Wednesday, July 2, 2014

Review 277: "Chef"

Starting from scratch never tasted
so good.

The Next Top Chef

      Chef is a 2014 film that did the festival circuit before being released to theaters in May. Or, if you're like me, released to that one weird theater that occasionally plays smaller films a month after they come out. The film is written and directed by Jon Favreau (Iron Man). The story follows Carl Casper (Jon Favreau), a chef once renowned as the best, now settling for decent, crowd-pleasing food under the safe control of restaurant owner Riva (Dustin Hoffman). Unfortunately, when an argument with food critic Ramsey Michel (Oliver Platt) goes viral and ruins Casper's career, he's forced to do something he never wanted to do: open a food truck. With the help of his ex-wife Inez (Sofia Vergara), Casper takes his new food truck El Jefe on the road with his son Percy (EmJay Anthony) and chef friend Martin (John Leguizamo), regaining his passion for food and the love of his family along the way. The film also stars Scarlett Johansson as a restaurant hostess, Bobby Cannavale as another chef and Robert Downey Jr. as the financier of the truck.

That kalamari tells the best jokes...

      I've always liked Jon Favreau as a director a lot more than many other people do. Sure, people like him, but I don't think older critics really get just how big Favreau's film were for my generation. I mean, sure, a ton of people consider Iron Man is be great, even a bit of a classic, but I'm not sure they get how much a lot of kids my age love both Elf and Zathura. I love all three of those films, but I won't lie that these last few years haven't been great for Favreau. I liked Iron Man 2 a lot more than most people, but Cowboys & Aliens is pretty bad. And in many ways, Chef feels like Jon Favreau acknowledging that. After all, the film is about a skilled person once called great regaining his passion after a few years of making crowd-pleasing works. That's a bit on the nose. or I'm reading too much into it. Whatever made Favreau make Chef though is ultimately a good thing. Because it caused one of my personal favorite directors to make his best film yet, so that's good.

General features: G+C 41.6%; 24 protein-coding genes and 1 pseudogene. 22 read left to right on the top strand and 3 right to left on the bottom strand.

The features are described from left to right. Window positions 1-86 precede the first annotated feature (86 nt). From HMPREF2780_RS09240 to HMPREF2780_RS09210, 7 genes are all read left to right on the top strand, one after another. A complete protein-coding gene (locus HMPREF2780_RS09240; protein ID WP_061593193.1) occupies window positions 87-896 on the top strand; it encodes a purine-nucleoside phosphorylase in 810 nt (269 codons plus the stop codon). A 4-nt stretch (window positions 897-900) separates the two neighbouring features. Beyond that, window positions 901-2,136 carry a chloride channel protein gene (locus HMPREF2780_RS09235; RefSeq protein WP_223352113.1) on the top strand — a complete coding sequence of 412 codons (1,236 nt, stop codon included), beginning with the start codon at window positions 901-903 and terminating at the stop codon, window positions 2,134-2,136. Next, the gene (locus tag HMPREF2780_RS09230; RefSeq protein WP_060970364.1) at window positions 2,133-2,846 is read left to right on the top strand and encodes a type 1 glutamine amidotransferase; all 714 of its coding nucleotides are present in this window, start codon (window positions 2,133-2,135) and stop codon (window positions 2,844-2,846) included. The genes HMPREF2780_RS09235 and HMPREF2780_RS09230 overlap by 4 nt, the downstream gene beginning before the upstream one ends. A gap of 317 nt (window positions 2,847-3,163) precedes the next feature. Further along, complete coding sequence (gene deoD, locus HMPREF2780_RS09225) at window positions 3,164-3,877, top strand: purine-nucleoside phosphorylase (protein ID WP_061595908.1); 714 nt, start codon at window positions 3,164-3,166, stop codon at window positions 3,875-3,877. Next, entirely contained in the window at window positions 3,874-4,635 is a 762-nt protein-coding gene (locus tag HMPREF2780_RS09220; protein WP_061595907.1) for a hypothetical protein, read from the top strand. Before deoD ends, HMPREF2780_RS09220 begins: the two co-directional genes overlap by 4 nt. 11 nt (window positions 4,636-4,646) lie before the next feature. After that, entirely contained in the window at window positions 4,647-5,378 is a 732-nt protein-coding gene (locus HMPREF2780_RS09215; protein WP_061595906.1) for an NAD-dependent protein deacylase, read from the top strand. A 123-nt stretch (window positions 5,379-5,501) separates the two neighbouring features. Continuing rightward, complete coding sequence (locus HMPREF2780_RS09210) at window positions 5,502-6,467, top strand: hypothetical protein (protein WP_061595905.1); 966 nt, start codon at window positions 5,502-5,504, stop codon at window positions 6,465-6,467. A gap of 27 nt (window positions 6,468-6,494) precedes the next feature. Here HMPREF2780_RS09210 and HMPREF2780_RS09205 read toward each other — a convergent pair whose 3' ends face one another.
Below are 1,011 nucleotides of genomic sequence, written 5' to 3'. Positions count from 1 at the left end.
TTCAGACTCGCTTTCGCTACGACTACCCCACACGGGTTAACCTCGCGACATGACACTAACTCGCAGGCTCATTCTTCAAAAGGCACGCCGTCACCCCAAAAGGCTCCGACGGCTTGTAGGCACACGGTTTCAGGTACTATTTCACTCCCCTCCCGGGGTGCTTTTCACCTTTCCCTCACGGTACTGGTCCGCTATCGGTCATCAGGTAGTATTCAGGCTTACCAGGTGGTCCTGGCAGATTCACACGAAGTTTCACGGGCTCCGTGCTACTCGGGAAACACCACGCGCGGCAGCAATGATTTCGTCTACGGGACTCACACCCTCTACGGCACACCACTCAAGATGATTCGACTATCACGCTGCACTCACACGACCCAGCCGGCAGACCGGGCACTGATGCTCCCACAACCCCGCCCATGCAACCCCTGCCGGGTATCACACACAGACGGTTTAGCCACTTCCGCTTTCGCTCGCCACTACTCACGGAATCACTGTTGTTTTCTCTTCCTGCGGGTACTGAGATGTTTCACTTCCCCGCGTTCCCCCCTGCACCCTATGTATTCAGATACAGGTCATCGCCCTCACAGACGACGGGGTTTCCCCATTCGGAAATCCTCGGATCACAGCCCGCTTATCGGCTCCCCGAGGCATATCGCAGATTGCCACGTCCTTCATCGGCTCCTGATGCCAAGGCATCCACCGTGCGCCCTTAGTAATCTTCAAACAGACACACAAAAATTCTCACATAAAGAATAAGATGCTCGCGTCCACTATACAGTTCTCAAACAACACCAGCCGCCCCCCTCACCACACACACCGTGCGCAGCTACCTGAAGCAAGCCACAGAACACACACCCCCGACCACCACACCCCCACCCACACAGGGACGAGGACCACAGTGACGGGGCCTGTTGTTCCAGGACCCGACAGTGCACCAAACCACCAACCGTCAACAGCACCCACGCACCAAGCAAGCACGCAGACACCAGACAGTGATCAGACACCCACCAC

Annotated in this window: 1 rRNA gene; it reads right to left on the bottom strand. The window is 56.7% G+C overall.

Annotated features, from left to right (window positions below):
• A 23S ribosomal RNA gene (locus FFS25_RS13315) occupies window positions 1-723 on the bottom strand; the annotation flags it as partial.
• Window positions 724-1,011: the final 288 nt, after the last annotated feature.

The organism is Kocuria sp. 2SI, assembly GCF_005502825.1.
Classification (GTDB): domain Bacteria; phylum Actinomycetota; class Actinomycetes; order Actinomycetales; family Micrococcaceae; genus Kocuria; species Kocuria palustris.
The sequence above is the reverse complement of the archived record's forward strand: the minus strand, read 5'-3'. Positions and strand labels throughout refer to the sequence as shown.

The Main Course

      After a year filled with my favorite films being either high concept comedies, high concept thrillers or Captain America, sometimes you just have to respect damn good filmmaking. And while Chef doesn't have many twists or turns, nor does it have the most original story, Favreau is just so good at putting it all together that it all works perfectly. The characters in the film are the ones I'd want to spend more time with than any other from any film this year. They are all acted greatly, but Favreau naturally stands out as the great Carl Casper. Leguizamo, escaping the land of Ice Age sequels, is better than he's been in recent memory as a great and funny supporting character. Even Anthony is pretty good, for being a kid in a family drama film. The film is sweet and charming, in part to a great sense of humor that keeps everything fun and light-hearted. This also keeps the film at a swift pace, so that it doesn't overstay it's welcome. Not that I wouldn't have minded it being a little longer.

Hey look, it's the poster! Without Leguizamo...
And a different Favreau. Hey, wait a minute!
The Verdict

      There's not much more to say. Chef is just good damn filmmaking. Jon Favreau pulls triple duty here and he's great in all facets of the film. Him, along with the rest of the stellar cast play out a familiar but great story. Plus, with a consistently funny and heartwarming script with a little bit of kick to it, the film is easily one of the best times I had in theaters all year. Which isn't surprising, seeing as how this is Favreau's best film and one of the best films of 2014. Chef gets 6 stars out of 6.

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